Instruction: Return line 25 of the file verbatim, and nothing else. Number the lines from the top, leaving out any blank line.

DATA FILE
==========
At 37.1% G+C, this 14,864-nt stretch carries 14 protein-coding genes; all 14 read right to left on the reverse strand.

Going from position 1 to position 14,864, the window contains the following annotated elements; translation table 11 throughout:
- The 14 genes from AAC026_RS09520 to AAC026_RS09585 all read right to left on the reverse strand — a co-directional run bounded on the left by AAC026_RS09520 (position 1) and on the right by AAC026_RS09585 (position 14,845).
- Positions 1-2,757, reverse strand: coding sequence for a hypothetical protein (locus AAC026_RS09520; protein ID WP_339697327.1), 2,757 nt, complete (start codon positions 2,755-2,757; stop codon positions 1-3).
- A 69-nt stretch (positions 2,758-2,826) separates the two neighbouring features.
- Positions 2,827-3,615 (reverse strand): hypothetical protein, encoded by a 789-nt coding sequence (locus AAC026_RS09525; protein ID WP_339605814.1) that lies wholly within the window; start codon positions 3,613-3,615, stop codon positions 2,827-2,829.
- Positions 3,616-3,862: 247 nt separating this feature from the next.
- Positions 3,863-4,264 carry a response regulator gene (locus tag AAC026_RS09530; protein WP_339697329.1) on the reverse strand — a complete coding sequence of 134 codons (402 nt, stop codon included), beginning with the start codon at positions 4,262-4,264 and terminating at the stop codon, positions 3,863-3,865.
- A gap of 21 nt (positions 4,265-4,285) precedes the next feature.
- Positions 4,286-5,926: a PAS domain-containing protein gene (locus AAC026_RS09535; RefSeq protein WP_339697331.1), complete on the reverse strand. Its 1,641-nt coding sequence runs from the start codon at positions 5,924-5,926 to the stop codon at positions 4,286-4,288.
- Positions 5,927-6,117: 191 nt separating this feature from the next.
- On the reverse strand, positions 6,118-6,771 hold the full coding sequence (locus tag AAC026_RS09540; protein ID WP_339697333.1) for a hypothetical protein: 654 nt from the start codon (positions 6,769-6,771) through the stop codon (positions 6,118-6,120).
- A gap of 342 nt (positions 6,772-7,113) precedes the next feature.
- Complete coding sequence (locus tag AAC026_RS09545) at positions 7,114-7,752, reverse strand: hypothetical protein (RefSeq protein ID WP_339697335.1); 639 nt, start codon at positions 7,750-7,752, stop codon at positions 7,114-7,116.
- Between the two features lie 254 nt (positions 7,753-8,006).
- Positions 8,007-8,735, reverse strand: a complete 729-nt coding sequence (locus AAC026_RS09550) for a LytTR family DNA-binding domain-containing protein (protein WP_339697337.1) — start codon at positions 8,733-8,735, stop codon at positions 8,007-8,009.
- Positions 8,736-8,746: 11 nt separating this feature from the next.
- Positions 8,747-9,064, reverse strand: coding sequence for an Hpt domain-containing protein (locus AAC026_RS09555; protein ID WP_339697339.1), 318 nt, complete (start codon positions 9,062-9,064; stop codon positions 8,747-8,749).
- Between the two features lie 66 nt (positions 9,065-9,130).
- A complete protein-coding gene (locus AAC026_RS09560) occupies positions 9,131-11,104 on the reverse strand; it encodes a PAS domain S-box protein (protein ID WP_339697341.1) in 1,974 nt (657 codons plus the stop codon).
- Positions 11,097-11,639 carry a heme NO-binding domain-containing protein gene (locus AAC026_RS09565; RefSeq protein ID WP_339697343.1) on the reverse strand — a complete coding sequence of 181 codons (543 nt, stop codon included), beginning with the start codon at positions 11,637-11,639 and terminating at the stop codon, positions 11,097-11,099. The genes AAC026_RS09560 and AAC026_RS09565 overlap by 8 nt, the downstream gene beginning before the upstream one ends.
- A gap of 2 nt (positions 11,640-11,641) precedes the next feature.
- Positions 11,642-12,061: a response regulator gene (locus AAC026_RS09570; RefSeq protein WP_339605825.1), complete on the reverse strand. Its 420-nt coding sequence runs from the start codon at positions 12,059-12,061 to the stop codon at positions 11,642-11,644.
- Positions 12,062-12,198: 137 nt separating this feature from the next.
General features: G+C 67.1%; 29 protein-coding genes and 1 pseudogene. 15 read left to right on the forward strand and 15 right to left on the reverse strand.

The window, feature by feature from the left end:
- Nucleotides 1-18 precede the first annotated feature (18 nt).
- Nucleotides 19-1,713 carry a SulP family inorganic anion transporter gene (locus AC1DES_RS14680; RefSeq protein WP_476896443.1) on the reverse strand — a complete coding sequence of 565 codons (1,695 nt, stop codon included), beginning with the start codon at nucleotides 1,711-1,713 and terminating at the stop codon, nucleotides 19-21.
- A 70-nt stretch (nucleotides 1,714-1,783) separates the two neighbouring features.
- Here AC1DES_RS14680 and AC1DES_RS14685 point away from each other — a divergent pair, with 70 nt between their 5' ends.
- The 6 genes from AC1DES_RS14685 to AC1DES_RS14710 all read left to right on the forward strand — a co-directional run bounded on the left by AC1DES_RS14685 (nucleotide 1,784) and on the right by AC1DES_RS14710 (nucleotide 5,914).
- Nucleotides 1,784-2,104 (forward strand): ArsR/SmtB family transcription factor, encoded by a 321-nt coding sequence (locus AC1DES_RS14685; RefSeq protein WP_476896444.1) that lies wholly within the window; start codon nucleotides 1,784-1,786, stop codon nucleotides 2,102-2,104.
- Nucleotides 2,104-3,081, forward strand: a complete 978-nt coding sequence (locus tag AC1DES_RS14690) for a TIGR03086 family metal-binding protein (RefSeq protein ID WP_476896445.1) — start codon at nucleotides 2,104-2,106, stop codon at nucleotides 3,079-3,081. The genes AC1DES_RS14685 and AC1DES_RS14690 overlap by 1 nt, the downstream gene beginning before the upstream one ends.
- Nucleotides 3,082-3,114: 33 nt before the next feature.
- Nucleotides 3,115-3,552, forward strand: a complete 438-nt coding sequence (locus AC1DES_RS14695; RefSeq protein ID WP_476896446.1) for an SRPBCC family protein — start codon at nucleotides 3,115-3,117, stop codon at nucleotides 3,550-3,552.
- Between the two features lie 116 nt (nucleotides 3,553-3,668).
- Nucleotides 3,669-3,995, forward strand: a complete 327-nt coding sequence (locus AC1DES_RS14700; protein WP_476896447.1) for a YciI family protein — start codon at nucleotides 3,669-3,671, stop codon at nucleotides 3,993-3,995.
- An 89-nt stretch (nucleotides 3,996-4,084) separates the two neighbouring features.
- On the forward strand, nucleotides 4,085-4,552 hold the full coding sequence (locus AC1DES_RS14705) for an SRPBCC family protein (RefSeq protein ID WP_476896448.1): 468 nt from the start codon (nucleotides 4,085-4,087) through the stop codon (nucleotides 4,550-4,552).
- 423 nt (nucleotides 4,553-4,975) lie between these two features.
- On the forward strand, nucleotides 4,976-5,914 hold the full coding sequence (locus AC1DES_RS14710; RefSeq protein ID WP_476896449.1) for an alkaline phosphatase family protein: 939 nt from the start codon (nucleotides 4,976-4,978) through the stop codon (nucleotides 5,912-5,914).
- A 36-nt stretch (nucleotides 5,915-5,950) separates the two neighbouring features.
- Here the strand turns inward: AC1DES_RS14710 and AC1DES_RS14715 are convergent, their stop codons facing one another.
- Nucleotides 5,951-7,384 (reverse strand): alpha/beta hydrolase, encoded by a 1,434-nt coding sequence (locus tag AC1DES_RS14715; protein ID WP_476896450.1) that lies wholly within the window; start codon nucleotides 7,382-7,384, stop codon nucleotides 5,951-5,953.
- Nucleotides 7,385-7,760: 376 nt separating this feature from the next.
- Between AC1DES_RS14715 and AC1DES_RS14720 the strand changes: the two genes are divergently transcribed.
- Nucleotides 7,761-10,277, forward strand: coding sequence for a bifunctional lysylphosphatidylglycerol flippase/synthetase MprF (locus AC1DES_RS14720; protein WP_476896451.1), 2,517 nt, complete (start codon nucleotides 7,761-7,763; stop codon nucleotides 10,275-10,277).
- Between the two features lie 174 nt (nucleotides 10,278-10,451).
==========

General features: G+C 67.1%; 29 protein-coding genes and 1 pseudogene. 15 read left to right on the forward strand and 15 right to left on the reverse strand.